Pumps & Water Turbines
Pumps and water turbines operate with liquids. In some applications, the machine must do dual duty: as a pump that delivers water into a reservoir at off-peak times and then as a turbine to extract energy power when demand is high. Both machines must operate at peak efficiency.
The pump may well be the most broadly applied type of rotating machine, used to move a variety of fluids in virtually every industry — including process, energy, transportation, medical, consumer products and others. Pumps are available in a range of styles (axial, mixed flow, radial) and sizes. Because of broad, widespread usage, the devices are believed to consume a significant fraction of the electrical power produced worldwide. Governments around the globe have begun to impose performance standards, which can significantly impact product development processes in this industry.
Engineering simulation tools from ANSYS assist product designers around the world to design and build machines that meet — and exceed — performance benchmarks.
Water turbines are used to generate electric power. The sector has two prongs: improving existing machines (sometimes referred to as rehabilitating) and developing new machines for new applications.
The world’s many old, large hydraulic installations can benefit from more-modern runners, improved distributor components and sculpted draft tubes. Simulation tools from ANSYS have contributed to performance advances by providing key insight into the structural, dynamic and fluid dynamic aspects of these machines. The high-fidelity simulation delivered by ANSYS is critical in these applications, since even small performance improvements can yield large amounts of power — particularly the large Francis-style machines in which runner diameter averages 10 meters.
Courtesy VA TECH HYDRO Ltd.
While water turbine usage is centuries old, novel applications are emerging as the quest for alternate energy sources continues. Unsteady tidal-driven power and run-of-the-river applications can require high performance over a wide operating range, and the off-design conditions present very complex physics. For example, reducing or eliminating the unsteady vortex rope observed in the draft tube at part-load conditions is a challenging task for development engineers. They turn to ANSYS for simulation tools that offer unsurpassed breadth of high-fidelity physics, enabling them to tackle any problem with confidence.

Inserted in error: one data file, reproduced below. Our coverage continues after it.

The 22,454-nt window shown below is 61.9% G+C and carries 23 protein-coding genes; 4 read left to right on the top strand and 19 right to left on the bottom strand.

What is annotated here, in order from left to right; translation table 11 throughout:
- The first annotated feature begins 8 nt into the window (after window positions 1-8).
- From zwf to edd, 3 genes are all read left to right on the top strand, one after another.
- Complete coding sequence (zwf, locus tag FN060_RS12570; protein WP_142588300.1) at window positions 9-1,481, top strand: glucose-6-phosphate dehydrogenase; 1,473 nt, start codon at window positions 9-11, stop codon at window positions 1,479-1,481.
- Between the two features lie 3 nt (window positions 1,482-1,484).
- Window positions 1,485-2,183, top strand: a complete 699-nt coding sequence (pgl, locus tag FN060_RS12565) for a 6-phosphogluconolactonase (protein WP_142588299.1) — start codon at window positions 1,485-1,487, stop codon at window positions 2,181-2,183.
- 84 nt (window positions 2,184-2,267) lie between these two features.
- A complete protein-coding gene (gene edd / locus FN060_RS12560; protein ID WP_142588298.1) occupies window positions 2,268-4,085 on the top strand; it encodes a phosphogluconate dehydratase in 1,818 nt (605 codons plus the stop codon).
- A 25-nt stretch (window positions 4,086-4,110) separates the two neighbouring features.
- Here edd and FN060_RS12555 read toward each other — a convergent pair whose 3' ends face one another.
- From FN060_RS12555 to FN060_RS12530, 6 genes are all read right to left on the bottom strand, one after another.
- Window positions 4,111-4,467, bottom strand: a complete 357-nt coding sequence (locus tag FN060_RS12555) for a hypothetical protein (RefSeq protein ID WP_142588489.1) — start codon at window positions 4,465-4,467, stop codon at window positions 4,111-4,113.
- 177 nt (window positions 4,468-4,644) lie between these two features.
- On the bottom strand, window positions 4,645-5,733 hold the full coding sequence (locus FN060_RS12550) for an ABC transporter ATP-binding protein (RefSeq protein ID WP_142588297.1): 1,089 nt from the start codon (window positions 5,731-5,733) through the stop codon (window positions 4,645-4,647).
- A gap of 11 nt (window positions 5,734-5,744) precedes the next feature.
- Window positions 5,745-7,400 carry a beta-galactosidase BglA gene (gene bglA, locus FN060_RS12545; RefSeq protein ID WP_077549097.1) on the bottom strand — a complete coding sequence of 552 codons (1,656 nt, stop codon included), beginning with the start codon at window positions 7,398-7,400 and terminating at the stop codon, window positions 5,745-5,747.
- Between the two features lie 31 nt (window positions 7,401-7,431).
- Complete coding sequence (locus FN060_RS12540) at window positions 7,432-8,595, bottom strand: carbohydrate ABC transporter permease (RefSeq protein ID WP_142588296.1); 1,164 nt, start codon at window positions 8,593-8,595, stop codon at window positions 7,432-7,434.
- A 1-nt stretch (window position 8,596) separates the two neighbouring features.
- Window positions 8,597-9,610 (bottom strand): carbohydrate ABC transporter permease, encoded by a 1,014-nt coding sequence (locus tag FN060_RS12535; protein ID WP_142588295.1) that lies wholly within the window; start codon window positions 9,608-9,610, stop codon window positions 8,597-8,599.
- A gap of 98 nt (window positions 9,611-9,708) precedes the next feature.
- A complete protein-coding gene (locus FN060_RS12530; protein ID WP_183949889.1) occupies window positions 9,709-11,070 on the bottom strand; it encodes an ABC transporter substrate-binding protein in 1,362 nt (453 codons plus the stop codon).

ANSYS BladeModeler provides tools for the detailed geometric specification of hydraulic machinery, axial, mixed-flow or radial. These tools can be used within the ANSYS Workbench environment or connected into an existing design system, enabling high-productivity design and analysis, including optimization.
General-purpose and specialized tools from ANSYS enable rapid development of high-quality meshes for bladed components as well as for often-complex stationary components such as inlets, spiral casings, draft tubes and volutes. ANSYS TurboGrid software is the tool of choice for optimal high-quality hexahedral blade row meshes that are scalable, consistent, repeatable and automatically generated.
Rotating machinery-specific pre- and post-processing simplifies the process and reduces overall simulation time. All general and rotating-specific functions are available in a modern graphical user interface or via command, ideal for repeatable, automated operation.
The rotordynamics capability is a central element in the ANSYS structural solver. Availability of axisymmetric as well as full 3-D element types enables a scalable modeling approach adaptable to any situation, with the ability to incorporate seal and bearing effects.
The ANSYS throughflow solver ANSYS VISTA TF is ideal for rapid and reliable impeller or runner design as well as for single- or multi-stage analysis for multiple blade row applications. A wide selection of models and access to the same post-processing as full ANSYS CFD technology ensures wide applicability and high-productivity usage.